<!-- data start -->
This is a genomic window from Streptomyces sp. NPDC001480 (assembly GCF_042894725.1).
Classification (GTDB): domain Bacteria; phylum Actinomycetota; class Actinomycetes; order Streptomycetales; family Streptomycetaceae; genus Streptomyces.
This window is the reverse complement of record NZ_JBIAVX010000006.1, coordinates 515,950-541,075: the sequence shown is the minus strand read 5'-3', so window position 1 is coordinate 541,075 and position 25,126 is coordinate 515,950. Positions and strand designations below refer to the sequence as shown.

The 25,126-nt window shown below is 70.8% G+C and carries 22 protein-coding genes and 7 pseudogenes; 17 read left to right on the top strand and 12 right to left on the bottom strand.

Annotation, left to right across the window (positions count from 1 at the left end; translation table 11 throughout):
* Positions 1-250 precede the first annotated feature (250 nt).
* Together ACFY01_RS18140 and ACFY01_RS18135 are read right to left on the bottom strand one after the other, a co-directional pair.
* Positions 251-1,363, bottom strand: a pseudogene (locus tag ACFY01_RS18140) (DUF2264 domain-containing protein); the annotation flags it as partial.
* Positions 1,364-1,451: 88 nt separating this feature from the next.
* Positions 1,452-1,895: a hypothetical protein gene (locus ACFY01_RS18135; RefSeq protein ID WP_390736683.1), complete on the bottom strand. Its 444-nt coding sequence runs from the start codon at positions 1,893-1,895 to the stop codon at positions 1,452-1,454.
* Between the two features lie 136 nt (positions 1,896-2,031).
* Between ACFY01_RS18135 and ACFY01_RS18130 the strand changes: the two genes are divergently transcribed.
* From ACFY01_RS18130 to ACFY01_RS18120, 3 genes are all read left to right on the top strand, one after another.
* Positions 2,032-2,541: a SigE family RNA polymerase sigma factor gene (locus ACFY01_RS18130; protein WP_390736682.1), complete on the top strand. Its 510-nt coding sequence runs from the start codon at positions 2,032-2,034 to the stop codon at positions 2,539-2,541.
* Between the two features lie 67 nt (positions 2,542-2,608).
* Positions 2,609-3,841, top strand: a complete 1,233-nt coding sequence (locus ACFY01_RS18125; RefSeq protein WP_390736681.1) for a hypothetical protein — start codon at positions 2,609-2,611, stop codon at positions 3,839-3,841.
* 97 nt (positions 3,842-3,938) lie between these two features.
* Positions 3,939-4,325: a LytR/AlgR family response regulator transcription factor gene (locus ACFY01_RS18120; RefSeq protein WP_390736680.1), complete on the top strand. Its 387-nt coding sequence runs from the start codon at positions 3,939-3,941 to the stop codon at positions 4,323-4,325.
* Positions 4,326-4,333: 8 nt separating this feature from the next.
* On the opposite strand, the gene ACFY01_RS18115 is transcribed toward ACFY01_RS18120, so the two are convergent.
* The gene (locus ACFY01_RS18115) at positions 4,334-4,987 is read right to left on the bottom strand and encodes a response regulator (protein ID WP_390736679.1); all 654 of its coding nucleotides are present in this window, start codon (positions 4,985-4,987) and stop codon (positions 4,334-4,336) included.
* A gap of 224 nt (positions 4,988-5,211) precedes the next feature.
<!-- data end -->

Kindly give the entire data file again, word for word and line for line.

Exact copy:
This is a genomic window from Streptomyces sp. NPDC001480 (assembly GCF_042894725.1).
Classification (GTDB): domain Bacteria; phylum Actinomycetota; class Actinomycetes; order Streptomycetales; family Streptomycetaceae; genus Streptomyces.
This window is the reverse complement of record NZ_JBIAVX010000006.1, coordinates 515,950-541,075: the sequence shown is the minus strand read 5'-3', so window position 1 is coordinate 541,075 and position 25,126 is coordinate 515,950. Positions and strand designations below refer to the sequence as shown.

The 25,126-nt window shown below is 70.8% G+C and carries 22 protein-coding genes and 7 pseudogenes; 17 read left to right on the top strand and 12 right to left on the bottom strand.

Annotation, left to right across the window (positions count from 1 at the left end; translation table 11 throughout):
* Positions 1-250 precede the first annotated feature (250 nt).
* Together ACFY01_RS18140 and ACFY01_RS18135 are read right to left on the bottom strand one after the other, a co-directional pair.
* Positions 251-1,363, bottom strand: a pseudogene (locus tag ACFY01_RS18140) (DUF2264 domain-containing protein); the annotation flags it as partial.
* Positions 1,364-1,451: 88 nt separating this feature from the next.
* Positions 1,452-1,895: a hypothetical protein gene (locus ACFY01_RS18135; RefSeq protein ID WP_390736683.1), complete on the bottom strand. Its 444-nt coding sequence runs from the start codon at positions 1,893-1,895 to the stop codon at positions 1,452-1,454.
* Between the two features lie 136 nt (positions 1,896-2,031).
* Between ACFY01_RS18135 and ACFY01_RS18130 the strand changes: the two genes are divergently transcribed.
* From ACFY01_RS18130 to ACFY01_RS18120, 3 genes are all read left to right on the top strand, one after another.
* Positions 2,032-2,541: a SigE family RNA polymerase sigma factor gene (locus ACFY01_RS18130; protein WP_390736682.1), complete on the top strand. Its 510-nt coding sequence runs from the start codon at positions 2,032-2,034 to the stop codon at positions 2,539-2,541.
* Between the two features lie 67 nt (positions 2,542-2,608).
* Positions 2,609-3,841, top strand: a complete 1,233-nt coding sequence (locus ACFY01_RS18125; RefSeq protein WP_390736681.1) for a hypothetical protein — start codon at positions 2,609-2,611, stop codon at positions 3,839-3,841.
* 97 nt (positions 3,842-3,938) lie between these two features.
* Positions 3,939-4,325: a LytR/AlgR family response regulator transcription factor gene (locus ACFY01_RS18120; RefSeq protein WP_390736680.1), complete on the top strand. Its 387-nt coding sequence runs from the start codon at positions 3,939-3,941 to the stop codon at positions 4,323-4,325.
* Positions 4,326-4,333: 8 nt separating this feature from the next.
* On the opposite strand, the gene ACFY01_RS18115 is transcribed toward ACFY01_RS18120, so the two are convergent.
* The gene (locus ACFY01_RS18115) at positions 4,334-4,987 is read right to left on the bottom strand and encodes a response regulator (protein ID WP_390736679.1); all 654 of its coding nucleotides are present in this window, start codon (positions 4,985-4,987) and stop codon (positions 4,334-4,336) included.
* A gap of 224 nt (positions 4,988-5,211) precedes the next feature.